SecureWorks Offers Free Security Tools

SecureWorks' new tools, to be shown at Black Hat, aim to protect businesses against hackers.

Researchers from SecureWorks have created two new tools to address security issues. They will be presenting the tools at the Black Hat convention, which runs July 28-Aug. 2 in Las Vegas.

The first tool, known as CaffeineMonkey, was developed by SecureWorks Ben Feinstein and Daniel Peck. CaffeineMonkey helps IT pros detect Web sites hosting malicious JavaScript and uncover the ways hackers are trying to hide the malicious code.

Building on the work of several existing honey pots—Internet-attached servers meant to lure attackers in order to study how they hack into systems—the duo described the goal of their project as an attempt to further automate the collection of malicious software, with a particular focus on attacks using JavaScript for exploitation or obfuscation.

/zimages/1/28571.gifClick here to read about how JavaScript attacks are getting slicker.

"Our results involve statistical analysis of the behavior of samples of JavaScripts," said Feinstein, a researcher at Atlanta-based SecureWorks. "By observing the behavior of JavaScript at the interpreter level, we easily defeat many common obfuscation techniques. By being down in the JavaScript interpreter, we have the ability to observe the actions taken by a script without any need to analyze the scripts syntax and semantics."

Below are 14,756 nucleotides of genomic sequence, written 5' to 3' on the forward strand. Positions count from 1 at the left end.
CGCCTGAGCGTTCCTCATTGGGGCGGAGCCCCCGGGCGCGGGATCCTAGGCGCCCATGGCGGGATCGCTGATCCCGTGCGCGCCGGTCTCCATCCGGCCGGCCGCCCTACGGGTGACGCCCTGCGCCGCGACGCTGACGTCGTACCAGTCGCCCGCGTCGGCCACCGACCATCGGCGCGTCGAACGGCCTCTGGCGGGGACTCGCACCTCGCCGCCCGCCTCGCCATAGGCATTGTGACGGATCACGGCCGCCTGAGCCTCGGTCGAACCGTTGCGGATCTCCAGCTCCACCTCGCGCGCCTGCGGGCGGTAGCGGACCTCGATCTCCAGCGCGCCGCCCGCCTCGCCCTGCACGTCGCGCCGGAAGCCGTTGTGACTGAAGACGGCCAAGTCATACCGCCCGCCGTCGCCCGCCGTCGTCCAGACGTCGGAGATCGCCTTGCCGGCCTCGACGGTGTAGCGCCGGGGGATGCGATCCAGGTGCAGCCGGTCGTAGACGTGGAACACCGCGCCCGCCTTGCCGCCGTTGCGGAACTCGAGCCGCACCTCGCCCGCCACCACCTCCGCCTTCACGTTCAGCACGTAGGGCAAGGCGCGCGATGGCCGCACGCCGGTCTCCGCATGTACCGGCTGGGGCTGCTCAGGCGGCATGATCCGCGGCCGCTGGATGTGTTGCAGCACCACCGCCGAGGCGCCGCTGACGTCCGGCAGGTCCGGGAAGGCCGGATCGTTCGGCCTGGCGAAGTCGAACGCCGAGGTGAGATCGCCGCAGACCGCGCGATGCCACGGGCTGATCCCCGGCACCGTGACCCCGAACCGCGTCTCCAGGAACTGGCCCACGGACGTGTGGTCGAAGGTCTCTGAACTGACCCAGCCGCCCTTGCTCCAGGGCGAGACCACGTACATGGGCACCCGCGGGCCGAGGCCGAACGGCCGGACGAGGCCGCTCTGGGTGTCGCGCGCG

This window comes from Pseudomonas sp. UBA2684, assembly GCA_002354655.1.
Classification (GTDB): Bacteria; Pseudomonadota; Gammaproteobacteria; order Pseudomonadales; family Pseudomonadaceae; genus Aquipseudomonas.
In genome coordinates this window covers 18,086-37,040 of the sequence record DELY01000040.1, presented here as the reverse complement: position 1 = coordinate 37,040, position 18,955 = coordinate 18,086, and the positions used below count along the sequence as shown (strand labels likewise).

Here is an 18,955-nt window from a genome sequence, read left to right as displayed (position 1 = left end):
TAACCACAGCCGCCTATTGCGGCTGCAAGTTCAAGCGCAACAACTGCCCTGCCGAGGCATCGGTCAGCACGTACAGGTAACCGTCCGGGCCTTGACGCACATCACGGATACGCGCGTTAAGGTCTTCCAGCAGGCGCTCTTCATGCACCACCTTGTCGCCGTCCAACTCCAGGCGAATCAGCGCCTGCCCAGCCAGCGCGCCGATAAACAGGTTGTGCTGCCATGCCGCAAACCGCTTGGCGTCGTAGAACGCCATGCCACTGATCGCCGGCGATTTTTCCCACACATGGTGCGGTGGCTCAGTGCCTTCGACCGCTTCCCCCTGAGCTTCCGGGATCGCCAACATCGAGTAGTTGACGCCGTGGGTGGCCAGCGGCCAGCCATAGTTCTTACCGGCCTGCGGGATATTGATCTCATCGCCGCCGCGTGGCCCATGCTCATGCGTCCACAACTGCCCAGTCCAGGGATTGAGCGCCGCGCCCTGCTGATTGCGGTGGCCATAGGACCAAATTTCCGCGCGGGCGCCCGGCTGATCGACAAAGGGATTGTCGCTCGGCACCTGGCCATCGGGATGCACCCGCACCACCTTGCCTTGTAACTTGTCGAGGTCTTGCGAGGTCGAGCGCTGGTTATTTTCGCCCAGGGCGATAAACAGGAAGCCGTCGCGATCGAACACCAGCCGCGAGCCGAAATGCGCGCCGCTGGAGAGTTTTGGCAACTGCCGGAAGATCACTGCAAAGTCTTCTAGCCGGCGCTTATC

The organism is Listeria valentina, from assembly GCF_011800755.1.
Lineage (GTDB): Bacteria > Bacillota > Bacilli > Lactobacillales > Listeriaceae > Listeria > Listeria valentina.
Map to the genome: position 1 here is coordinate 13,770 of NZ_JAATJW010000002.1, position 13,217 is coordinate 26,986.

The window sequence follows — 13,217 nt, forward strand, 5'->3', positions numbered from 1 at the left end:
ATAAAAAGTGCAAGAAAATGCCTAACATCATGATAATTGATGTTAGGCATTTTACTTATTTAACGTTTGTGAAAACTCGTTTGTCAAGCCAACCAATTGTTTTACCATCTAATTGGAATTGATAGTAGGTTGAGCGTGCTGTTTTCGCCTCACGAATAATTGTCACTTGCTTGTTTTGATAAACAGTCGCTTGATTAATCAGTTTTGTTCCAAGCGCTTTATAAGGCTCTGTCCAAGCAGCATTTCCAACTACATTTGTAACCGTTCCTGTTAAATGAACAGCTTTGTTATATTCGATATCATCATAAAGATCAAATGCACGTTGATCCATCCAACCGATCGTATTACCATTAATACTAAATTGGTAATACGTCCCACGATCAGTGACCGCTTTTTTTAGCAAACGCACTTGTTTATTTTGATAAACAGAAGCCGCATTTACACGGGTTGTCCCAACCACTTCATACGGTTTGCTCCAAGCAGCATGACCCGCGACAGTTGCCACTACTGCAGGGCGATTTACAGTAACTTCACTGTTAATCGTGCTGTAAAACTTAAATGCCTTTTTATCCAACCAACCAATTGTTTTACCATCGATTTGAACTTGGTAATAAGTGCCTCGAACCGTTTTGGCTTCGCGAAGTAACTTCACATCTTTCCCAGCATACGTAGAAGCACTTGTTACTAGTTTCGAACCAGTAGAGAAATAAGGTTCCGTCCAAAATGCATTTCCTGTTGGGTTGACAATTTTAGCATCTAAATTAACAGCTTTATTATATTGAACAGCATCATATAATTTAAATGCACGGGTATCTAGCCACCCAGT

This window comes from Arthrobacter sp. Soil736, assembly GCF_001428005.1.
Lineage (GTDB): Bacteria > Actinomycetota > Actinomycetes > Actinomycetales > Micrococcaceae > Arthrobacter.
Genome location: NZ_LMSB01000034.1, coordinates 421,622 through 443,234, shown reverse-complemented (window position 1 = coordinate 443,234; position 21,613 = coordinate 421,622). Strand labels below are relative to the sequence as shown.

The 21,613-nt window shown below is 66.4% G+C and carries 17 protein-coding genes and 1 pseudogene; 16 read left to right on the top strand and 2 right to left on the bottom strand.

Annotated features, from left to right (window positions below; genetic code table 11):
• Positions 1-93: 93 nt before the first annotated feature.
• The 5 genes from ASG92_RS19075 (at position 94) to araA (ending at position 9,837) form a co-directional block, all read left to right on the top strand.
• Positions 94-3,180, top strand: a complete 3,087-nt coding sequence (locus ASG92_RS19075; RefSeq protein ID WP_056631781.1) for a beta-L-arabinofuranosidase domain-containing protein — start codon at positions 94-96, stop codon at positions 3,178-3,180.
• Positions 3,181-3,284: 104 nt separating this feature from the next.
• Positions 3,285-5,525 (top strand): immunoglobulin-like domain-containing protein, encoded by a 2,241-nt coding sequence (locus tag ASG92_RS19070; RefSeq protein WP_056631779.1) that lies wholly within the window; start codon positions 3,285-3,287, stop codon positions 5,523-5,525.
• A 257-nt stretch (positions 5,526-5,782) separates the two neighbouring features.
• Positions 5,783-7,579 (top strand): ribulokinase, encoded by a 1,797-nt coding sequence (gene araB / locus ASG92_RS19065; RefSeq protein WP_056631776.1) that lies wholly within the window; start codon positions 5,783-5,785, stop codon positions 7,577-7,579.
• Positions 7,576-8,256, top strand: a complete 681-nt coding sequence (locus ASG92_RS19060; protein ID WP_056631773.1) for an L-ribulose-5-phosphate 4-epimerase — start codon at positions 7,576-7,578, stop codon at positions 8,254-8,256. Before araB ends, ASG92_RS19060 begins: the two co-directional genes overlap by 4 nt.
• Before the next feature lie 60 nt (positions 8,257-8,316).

A second tool, developed by SecureWorks Senior Security Researcher Joe Stewart, helps in automating tasks involved in debugging the Windows kernel. Stewart developed the tool, called Windpill, to give researchers the ability to debug the Windows kernel code, read and write virtual and physical memory addresses, and parse undocumented structures in an easier way, SecureWorks officials said.

For example, one job that could be made easier with this tool is pulling userland-injected code out of kernel-level malware, SecureWorks officials said. With this tool, a null modem cable, and some Perl and Windows kernel knowledge, users could script it in just a few hours, officials said, adding that automating the process with traditional kernel debugging tools under Windows would take much longer.

"The speed-up in automation/development time is due to the fact that Perl is a scripting language as opposed to a compiled language like C," Stewart said. "With the currently available Windows kernel debugging tools, you must compile a DLL to load into the debugger—with each change you have to recompile it. Plus, working in lower-level languages is always more time-consuming, as you have to deal with memory management issues or objects. Perl doesnt require any of that, so you can concentrate purely on the functional aspects of the code."

Both tools will be available Aug. 3 at no cost on the SecureWorks Web site.

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